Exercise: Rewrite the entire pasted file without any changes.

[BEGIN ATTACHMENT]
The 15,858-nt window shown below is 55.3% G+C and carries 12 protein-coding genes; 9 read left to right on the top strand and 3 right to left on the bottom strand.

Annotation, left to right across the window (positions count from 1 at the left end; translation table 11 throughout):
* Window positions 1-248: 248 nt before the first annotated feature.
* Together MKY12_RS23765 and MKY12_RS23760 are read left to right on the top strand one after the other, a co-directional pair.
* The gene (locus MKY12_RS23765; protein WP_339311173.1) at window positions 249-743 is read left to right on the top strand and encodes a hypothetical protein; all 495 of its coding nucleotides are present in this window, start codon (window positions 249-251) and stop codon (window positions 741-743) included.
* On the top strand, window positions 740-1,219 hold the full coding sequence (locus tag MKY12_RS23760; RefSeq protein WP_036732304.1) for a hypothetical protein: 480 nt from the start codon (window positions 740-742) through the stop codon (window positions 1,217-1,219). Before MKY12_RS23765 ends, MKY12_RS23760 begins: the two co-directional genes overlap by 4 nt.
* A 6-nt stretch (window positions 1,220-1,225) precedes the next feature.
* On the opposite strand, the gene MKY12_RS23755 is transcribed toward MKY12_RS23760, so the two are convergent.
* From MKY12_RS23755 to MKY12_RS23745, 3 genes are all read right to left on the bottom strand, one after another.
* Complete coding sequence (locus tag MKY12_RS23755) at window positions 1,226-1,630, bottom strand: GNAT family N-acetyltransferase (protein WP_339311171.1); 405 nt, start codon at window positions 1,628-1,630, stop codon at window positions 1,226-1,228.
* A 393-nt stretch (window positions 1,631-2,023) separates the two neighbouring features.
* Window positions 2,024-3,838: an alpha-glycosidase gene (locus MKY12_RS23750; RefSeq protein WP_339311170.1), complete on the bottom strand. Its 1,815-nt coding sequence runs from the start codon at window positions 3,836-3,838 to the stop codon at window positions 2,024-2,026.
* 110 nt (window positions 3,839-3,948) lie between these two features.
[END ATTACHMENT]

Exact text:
The 15,858-nt window shown below is 55.3% G+C and carries 12 protein-coding genes; 9 read left to right on the top strand and 3 right to left on the bottom strand.

Annotation, left to right across the window (positions count from 1 at the left end; translation table 11 throughout):
* Window positions 1-248: 248 nt before the first annotated feature.
* Together MKY12_RS23765 and MKY12_RS23760 are read left to right on the top strand one after the other, a co-directional pair.
* The gene (locus MKY12_RS23765; protein WP_339311173.1) at window positions 249-743 is read left to right on the top strand and encodes a hypothetical protein; all 495 of its coding nucleotides are present in this window, start codon (window positions 249-251) and stop codon (window positions 741-743) included.
* On the top strand, window positions 740-1,219 hold the full coding sequence (locus tag MKY12_RS23760; RefSeq protein WP_036732304.1) for a hypothetical protein: 480 nt from the start codon (window positions 740-742) through the stop codon (window positions 1,217-1,219). Before MKY12_RS23765 ends, MKY12_RS23760 begins: the two co-directional genes overlap by 4 nt.
* A 6-nt stretch (window positions 1,220-1,225) precedes the next feature.
* On the opposite strand, the gene MKY12_RS23755 is transcribed toward MKY12_RS23760, so the two are convergent.
* From MKY12_RS23755 to MKY12_RS23745, 3 genes are all read right to left on the bottom strand, one after another.
* Complete coding sequence (locus tag MKY12_RS23755) at window positions 1,226-1,630, bottom strand: GNAT family N-acetyltransferase (protein WP_339311171.1); 405 nt, start codon at window positions 1,628-1,630, stop codon at window positions 1,226-1,228.
* A 393-nt stretch (window positions 1,631-2,023) separates the two neighbouring features.
* Window positions 2,024-3,838: an alpha-glycosidase gene (locus MKY12_RS23750; RefSeq protein WP_339311170.1), complete on the bottom strand. Its 1,815-nt coding sequence runs from the start codon at window positions 3,836-3,838 to the stop codon at window positions 2,024-2,026.
* 110 nt (window positions 3,839-3,948) lie between these two features.